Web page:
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Orpheus in Mayfair and Other Stories and Sketches   By: (1874-1945)

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Most of the stories and sketches in this book have appeared in the Morning Post . One of them was published in the Westminster Gazette . I have to thank the editors and proprietors concerned for their kindness in allowing me to republish them.


Orpheus in Mayfair The Cricket Match The Shadow of a Midnight Jean Francois The Flute of Chang Liang "What is Truth?" A Luncheon Party Fete Galante The Garland The Spider's Web Edward II. At Berkeley Castle The Island The Man Who Gave Good Advice Russalka The Old Woman Dr. Faust's Last Day The Flute Player's Story A Chinaman on Oxford Venus The Fire The Conqueror The Ikon The Thief The Star Chun Wa


Heraclius Themistocles Margaritis was a professional musician. He was a singer and a composer of songs; he wrote poetry in Romaic, and composed tunes to suit rhymes. But it was not thus that he earned his daily bread, and he was poor, very poor. To earn his livelihood he gave lessons, music lessons during the day, and in the evening lessons in Greek, ancient and modern, to such people (and these were rare) who wished to learn these languages. He was a young man, only twenty four, and he had married, before he came of age, an Italian girl called Tina. They had come to England in order to make their fortune. They lived in apartments in the Hereford Road, Bayswater.

They had two children, a little girl and a little boy; they were very much in love with each other, as happy as birds, and as poor as church mice. For Heraclius Themistocles got but few pupils, and although he had sung in public at one or two concerts, and had not been received unfavourably, he failed to obtain engagements to sing in private houses, which was his ambition. He hoped by this means to become well known, and then to be able to give recitals of his own where he would reveal to the world those tunes in which he knew the spirit of Hellas breathed. The whole desire of his life was to bring back and to give to the world the forgotten but undying Song of Greece. In spite of this, the modest advertisement which was to be found at concert agencies announcing that Mr. Heraclius Themistocles Margaritis was willing to attend evening parties and to give an exhibition of Greek music, ancient and modern, had as yet met with no response. After he had been a year in England the only steps towards making a fortune were two public performances at charity matinees, one or two pupils in pianoforte playing, and an occasional but rare engagement for stray pupils at a school of modern languages.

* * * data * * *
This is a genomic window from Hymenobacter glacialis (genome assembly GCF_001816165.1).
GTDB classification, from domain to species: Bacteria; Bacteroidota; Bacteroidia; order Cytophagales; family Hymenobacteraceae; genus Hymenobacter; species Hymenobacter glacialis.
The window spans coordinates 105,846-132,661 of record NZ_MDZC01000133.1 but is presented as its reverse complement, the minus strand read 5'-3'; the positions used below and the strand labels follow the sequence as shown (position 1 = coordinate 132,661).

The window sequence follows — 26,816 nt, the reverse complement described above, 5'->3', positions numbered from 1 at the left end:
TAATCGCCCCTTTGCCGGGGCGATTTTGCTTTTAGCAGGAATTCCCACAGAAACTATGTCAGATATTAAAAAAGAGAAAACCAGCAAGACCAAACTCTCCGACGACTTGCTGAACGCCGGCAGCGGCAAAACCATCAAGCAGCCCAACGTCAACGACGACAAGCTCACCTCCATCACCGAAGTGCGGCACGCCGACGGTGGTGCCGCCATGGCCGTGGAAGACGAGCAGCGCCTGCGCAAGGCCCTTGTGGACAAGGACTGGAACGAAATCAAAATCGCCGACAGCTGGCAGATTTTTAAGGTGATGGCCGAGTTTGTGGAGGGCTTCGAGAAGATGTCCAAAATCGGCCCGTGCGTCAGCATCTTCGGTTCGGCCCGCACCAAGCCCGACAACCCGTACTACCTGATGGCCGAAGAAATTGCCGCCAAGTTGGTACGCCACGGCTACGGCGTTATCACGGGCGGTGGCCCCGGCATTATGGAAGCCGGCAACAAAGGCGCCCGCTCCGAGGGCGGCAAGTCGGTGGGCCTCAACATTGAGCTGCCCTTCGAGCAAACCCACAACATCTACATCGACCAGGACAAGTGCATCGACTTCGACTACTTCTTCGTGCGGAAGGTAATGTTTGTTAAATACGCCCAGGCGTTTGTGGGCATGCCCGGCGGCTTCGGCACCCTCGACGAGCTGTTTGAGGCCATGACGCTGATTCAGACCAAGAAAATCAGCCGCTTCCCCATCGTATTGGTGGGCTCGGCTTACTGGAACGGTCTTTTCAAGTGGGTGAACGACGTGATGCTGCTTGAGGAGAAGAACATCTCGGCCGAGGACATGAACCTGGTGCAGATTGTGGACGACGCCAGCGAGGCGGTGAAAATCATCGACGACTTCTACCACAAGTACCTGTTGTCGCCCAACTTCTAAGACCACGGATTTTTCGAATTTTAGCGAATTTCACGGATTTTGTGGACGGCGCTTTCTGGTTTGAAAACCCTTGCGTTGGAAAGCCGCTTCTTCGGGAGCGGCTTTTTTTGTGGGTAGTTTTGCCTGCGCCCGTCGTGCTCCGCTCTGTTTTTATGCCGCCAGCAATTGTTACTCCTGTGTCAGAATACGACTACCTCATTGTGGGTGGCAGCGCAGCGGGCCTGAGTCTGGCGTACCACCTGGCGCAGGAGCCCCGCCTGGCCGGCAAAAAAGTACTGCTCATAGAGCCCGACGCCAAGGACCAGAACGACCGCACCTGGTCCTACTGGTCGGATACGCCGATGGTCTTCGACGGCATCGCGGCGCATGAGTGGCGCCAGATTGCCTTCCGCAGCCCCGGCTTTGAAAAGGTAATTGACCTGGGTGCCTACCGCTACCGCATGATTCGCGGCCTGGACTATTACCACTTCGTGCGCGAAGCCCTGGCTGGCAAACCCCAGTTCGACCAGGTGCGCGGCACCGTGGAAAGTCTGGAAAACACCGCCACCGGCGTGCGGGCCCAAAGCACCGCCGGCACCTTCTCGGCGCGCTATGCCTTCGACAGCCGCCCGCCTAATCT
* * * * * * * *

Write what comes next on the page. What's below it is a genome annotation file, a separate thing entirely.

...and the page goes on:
It was in the middle of the second summer after his arrival that an incident occurred which proved to be the turning point of his career. A London hostess was giving a party in honour of a foreign Personage. It had been intimated that some kind of music would be expected. The hostess had neither the means nor the desire to secure for her entertainment stars of the first magnitude, but she gathered together some lesser lights a violinist, a pianist, and a singer of French drawing room melodies. On the morning of the day on which her concert was to be given, the hostess received a telegram from the singer of French drawing room melodies to say that she had got a bad cold, and could not possibly sing that night. The hostess was in despair, but a musical friend of hers came to the rescue, and promised to obtain for her an excellent substitute, a man who sang Greek songs.

When Margaritis received the telegram from Arkwright's Agency that he was to sing that night at A House, he was overjoyed, and could scarcely believe his eyes. He at once communicated the news to Tina, and they spent hours in discussing what songs he should sing, who the good fairy could have been who recommended him, and in building castles in the air with regard to the result of this engagement... Continue reading book >>

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